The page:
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Deng Xiaoping

Leader Profile: Chinese Patriarch Deng Xiaoping (邓小平)

Deng Xiaoping 53%

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While Deng Xiaoping held many positions within the Communist Party and was never head of government or state, but did serve as the de facto party leader and leader of the People's Republic of China from 1978 to the early 1990s.

 

Deng Xiaopingv (邓小平)Deng's place in history is largely tied to two things: his economic reforms after the death of Mao Zedong and his repression of students after the 1989 Tiananmen Square protests.

Born Deng Xianxeng on Aug. 22, 1904, in Sichuan province, he traveled to France at age 15 to work and study. Deng often cited his long hours in grueling conditions at the French factories of manufacturers Le Creuset and Renault as his first encounters with what he believed were the evils of capitalism.

During his five years in France, Deng studied Marxism under the future premier of the People's Republic of China, Zhou Enlai, and eventually joined the Communist Youth League in Europe. In the second half of 1923, he joined the Chinese Communist Party and in 1925 he moved to Moscow to study at Sun Yat-Sen University, intending to train youth for the communist revolution.

Deng returned to China in 1927 to become a member of the Red Army, the antecedent to the People's Liberation Army, and rose to power during the retreat of the communists from the nationalists (KMT) known as the Long March.

As he was promoted through the army and party by his comrade Mao Zedong, Deng lead successful military battles against Japanese forces and in late November 1948, he led the final assault that ousted the nationalist forces from the Chinese mainland.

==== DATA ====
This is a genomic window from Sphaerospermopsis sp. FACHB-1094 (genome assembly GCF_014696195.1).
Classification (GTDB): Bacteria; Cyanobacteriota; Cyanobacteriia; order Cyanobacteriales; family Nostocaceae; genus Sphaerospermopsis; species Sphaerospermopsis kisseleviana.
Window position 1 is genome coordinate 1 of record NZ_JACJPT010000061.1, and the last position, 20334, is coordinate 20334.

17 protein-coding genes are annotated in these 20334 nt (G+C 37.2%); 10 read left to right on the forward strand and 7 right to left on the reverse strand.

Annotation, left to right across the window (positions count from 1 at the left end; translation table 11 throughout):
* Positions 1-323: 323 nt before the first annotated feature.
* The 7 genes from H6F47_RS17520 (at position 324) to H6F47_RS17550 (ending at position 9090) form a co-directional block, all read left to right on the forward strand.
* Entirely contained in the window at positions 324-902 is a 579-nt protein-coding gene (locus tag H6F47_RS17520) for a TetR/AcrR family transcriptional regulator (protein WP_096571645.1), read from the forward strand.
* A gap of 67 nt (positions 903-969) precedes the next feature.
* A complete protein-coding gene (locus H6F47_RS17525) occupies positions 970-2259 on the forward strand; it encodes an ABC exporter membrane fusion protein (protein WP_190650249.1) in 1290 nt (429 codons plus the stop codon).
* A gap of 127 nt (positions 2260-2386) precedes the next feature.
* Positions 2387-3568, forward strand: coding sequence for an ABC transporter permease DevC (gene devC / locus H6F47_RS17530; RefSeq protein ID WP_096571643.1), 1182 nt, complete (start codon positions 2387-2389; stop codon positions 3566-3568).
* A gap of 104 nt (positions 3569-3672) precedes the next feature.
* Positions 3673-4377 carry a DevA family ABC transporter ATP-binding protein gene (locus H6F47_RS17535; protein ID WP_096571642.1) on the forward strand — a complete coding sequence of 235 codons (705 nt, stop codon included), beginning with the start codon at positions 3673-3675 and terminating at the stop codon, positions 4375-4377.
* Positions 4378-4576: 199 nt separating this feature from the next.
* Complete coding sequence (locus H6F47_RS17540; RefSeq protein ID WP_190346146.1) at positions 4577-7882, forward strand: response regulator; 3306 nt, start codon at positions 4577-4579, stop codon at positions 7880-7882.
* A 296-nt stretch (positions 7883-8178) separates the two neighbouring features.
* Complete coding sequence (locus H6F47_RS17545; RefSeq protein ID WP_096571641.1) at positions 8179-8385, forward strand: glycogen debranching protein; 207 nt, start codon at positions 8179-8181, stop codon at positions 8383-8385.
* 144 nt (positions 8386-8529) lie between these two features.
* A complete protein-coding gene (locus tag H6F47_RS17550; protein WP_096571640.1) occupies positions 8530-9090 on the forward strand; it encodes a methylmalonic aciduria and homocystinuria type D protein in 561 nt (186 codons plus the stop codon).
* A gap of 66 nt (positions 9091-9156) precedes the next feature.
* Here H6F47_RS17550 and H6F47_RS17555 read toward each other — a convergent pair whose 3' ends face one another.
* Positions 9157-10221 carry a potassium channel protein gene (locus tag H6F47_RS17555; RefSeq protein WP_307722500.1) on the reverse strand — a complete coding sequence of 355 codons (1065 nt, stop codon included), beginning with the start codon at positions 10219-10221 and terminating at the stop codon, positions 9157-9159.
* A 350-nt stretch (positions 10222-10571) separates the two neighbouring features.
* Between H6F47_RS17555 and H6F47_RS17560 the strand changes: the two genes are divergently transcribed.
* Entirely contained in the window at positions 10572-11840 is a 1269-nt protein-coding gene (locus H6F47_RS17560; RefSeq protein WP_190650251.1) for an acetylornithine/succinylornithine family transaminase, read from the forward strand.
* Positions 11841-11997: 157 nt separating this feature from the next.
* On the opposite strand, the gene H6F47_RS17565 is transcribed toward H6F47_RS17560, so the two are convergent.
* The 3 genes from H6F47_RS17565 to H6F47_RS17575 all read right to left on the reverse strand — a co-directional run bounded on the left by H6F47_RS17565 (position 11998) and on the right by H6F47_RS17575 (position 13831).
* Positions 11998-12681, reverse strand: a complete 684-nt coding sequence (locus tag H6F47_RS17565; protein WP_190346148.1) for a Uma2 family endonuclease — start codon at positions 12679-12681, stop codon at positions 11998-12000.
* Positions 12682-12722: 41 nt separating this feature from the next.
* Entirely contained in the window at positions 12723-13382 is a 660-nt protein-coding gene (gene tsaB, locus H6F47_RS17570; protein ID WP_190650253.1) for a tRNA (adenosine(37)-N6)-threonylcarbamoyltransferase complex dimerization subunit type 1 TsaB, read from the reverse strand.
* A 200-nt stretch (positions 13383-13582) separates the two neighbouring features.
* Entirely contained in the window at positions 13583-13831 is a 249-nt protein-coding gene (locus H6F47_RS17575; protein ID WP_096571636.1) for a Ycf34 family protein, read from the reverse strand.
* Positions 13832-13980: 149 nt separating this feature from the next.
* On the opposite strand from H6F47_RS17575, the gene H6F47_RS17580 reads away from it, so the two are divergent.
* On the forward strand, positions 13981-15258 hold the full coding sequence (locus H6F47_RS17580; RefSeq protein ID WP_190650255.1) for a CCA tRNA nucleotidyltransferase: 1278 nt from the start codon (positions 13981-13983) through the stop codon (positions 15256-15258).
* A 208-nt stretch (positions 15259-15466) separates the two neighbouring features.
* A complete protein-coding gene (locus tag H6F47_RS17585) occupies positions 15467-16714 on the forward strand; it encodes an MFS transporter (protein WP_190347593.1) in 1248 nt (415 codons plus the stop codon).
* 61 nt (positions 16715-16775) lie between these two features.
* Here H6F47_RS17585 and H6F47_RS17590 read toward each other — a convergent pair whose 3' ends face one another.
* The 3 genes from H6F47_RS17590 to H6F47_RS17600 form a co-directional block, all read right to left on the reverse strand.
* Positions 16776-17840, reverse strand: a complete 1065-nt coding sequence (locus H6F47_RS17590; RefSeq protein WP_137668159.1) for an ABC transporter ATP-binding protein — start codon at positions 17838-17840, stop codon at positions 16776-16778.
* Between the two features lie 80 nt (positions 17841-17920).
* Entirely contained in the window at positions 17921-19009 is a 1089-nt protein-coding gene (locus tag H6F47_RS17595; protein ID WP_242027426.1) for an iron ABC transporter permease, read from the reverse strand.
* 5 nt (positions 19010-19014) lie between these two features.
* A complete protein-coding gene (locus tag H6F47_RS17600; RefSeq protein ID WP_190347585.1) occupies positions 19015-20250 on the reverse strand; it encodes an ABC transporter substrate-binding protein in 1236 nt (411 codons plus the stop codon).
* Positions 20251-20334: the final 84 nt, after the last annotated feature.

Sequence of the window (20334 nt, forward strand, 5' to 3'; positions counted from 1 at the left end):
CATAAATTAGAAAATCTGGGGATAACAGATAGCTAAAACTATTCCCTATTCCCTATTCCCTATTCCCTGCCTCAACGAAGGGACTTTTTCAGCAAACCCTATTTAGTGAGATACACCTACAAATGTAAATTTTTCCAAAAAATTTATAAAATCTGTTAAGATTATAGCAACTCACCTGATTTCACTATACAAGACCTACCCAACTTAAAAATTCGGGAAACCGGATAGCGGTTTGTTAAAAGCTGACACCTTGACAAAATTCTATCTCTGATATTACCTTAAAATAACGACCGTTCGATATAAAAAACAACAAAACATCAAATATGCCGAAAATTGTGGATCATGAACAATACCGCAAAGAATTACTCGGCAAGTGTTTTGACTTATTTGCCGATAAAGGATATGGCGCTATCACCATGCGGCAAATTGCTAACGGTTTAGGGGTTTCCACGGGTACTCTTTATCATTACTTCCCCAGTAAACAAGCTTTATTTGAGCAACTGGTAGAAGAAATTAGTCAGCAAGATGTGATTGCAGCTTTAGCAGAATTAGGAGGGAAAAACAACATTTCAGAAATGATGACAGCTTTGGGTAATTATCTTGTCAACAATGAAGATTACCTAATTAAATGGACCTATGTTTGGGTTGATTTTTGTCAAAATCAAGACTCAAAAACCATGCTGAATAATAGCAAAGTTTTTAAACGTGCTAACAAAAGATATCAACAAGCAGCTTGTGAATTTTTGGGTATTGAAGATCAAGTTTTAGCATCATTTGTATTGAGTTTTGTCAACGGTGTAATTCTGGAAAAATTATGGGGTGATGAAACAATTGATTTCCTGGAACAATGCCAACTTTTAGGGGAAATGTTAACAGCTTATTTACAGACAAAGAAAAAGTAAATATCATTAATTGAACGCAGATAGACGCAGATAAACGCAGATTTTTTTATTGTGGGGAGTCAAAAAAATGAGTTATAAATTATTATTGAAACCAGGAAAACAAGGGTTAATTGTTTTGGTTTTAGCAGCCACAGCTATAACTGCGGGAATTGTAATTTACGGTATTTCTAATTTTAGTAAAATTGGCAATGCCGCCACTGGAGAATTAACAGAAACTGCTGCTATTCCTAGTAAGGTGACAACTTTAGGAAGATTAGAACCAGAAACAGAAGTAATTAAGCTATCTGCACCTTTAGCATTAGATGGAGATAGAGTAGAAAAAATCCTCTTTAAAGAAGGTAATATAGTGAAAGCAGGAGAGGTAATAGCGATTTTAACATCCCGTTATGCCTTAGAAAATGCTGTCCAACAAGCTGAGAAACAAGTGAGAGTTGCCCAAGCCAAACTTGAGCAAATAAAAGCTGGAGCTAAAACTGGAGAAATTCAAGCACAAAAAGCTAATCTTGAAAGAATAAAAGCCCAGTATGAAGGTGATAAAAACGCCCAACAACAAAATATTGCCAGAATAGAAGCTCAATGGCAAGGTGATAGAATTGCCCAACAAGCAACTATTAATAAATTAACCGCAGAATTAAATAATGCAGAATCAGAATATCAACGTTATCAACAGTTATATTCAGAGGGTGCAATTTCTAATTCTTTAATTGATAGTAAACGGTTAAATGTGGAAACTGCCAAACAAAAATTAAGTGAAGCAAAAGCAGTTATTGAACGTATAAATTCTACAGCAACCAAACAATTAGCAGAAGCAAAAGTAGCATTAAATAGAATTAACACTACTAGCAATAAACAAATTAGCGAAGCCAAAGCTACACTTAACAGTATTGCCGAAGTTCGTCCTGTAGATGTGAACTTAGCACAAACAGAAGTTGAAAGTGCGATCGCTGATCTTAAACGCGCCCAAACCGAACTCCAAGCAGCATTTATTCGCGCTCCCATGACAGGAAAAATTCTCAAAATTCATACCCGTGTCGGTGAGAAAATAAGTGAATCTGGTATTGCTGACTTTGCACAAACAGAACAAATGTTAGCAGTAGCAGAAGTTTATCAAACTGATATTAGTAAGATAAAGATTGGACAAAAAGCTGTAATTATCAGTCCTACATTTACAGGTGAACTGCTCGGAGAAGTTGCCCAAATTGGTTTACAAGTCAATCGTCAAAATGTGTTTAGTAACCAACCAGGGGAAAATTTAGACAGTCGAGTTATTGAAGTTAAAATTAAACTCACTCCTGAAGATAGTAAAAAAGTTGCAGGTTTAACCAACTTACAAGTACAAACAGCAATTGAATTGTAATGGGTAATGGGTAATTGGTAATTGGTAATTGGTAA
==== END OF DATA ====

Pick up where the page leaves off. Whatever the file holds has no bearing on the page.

During the Cultural Revolution of 1966 to 1976, which decimated the educated classes and caused economic and social turmoil, Deng Xiaoping fell out of favor with the ruling elite and was forced into early retirement. Several anti-rightist campaigns were waged against him, and the mass movement of civilians known as the Red Guards reportedly harassed his family and imprisoned and tortured his son, Deng Pufang.

When the beloved Premier, Zhou Enlai, fell ill with cancer in 1974 he handpicked Deng as his successor, reinstating him into the party power structure and appointing him "first vice premier." Deng was tolerated by party elites for two years while Zhou was alive but with his death, Deng was left with little support in the party and Hua Guofeng was picked as Zhou's successor.

After Mao's death in 1976, party power was highly factionalized and Deng managed to emerge rehabilitated and outmaneuver his rivals. Hua was replaced by the reformist Zhao Ziyang as premier in 1980.

As Deng gained more power within the party he advocated for a liberalization of some restrictions calling for a "Beijing Spring" to mirror the "Prague Spring" of 1968. By allowing open dissent about the Cultural Revolution, Deng was able to destabilize his enemies in the party that had supported the Cultural Revolution and shore up those like himself who had been purged by the event.

His other reforms included land privatization, the creation of Special Economic Zones, and the welcoming of capitalists into the party. Deng is credited with most of the economic reforms and was the first CCP member to meet a. sitting U.S. president, Jimmy Carter.

...continues

By Elizabeth Berryman

 

Original source: the Online News Hour - June 2, 2009


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